New Dell Alienware M11x, M14x, M18x laptops: Small-, medium-, and large-scale gaming

Dell's new Alienware laptops cover the 11.6-inch, 14-inch, and 18-inch parts of the gaming spectrum.

The new Alienware M11x R3.
The new Alienware M11x R3. Dell

Despite leaked product announcements dampening the impact of the streamed Webcast today, Alienware added to its product lineup with additional Alienwares at the extreme small and large ends of the laptop spectrum. The M11x, M14x, and M18x cover the size gamut. We've already reviewed the M14x: check out the hands-on video below for a look at the M14 close-up.

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Last year, we loved the Alienware M11x, particularly for its combination of size and power. During today's Alienware Webcast, the successor was announced--and it's got the updated Sandy Bridge specs we expected.

The new Alienware M11x R3 starts at $999. New specs include a choice of second-generation Core i5 or Core i7 ULV CPUs, Nvidia GeForce GT 540M graphics, up to 16GB of DDR3 RAM, and either a hard drive up to 750GB/7,200rpm or a 256GB SSD. A Klipsch 5.1 speaker system, USB 3.0, and Intel Wireless Display support are other notable additions. They'll be available in early May--you can check out the specs yourself on Dell's site.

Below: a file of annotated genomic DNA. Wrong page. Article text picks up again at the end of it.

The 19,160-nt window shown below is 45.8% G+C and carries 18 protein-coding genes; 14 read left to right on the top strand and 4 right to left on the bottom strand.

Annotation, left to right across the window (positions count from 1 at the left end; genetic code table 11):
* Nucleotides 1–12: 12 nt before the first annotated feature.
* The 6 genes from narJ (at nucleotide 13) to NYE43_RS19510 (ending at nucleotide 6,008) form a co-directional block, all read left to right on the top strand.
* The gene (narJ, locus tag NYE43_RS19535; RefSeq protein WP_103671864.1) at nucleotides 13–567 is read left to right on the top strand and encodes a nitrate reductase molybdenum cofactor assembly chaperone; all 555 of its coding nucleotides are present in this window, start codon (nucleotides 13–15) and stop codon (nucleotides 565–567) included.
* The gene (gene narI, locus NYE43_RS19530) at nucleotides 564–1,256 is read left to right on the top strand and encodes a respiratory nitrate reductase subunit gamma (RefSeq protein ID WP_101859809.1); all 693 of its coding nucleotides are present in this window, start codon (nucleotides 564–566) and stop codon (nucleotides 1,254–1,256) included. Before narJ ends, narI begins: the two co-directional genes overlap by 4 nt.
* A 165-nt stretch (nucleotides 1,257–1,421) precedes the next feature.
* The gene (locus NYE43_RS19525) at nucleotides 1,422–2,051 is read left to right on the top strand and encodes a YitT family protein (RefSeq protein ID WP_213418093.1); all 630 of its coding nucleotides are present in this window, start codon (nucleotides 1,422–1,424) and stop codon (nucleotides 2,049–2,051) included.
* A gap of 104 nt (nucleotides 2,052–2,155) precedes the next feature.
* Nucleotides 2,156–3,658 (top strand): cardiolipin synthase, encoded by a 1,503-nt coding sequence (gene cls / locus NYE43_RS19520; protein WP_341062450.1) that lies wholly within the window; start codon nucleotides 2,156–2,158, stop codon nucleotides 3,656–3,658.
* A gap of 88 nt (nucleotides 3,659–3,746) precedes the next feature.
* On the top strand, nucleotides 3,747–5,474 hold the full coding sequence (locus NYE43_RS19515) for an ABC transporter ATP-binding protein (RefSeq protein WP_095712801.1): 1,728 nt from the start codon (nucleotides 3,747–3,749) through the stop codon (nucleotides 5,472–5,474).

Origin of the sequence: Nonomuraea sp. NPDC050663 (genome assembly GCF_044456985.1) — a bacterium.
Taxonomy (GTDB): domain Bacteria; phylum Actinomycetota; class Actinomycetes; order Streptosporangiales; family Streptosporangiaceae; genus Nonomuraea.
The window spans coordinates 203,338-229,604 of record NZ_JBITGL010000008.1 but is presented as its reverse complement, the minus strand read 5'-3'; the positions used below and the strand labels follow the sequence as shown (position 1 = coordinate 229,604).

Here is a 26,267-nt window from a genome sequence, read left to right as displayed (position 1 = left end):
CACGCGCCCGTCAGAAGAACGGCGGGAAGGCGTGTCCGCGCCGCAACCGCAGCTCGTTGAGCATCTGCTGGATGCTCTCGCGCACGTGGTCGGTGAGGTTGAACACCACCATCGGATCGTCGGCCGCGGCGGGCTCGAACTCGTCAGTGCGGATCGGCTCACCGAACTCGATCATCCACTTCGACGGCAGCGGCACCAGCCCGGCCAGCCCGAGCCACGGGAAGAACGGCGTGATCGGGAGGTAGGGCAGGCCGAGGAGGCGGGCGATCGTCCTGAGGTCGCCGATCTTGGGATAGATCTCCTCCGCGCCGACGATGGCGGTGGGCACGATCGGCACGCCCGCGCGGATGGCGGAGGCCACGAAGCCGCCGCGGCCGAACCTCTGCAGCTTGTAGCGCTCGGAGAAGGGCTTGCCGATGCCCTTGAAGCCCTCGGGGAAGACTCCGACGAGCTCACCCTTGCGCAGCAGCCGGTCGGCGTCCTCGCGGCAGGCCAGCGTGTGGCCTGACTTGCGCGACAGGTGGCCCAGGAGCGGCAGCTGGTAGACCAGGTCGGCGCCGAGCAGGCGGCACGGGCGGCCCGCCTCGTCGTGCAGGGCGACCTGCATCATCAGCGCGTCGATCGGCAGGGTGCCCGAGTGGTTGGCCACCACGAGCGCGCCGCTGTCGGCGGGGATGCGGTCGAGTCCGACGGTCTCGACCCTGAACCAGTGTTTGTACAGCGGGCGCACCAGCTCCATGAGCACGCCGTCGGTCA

On the other end of the scale, Alienware also announced the 16-pound M18x. Just in case the 17-inch-screened M17x wasn't a large enough laptop, the M18x has an 18.4-inch 1080p display, a second-gen Intel Core i7 quad-core CPU, Nvidia SLI or AMD Crossfire DX11 graphics with up to 4GB of DDR5 video memory, HDMI input for connecting external game consoles or media devices, and up to a whopping 32GB of DDR3 RAM. It sounds more like the flightless bird of laptops--you won't be moving this from your desk much, or at all--but for a starting price around $2,000, you'll at least get a lot of gaming laptop bulk.

About the author

Scott Stein is a senior editor covering iOS and laptop reviews, mobile computing, video games, and tech culture. He has previously written for both mainstream and technology enthusiast publications including Wired, Esquire.com, Men's Journal, and Maxim, and regularly appears on TV and radio talking tech trends.

 

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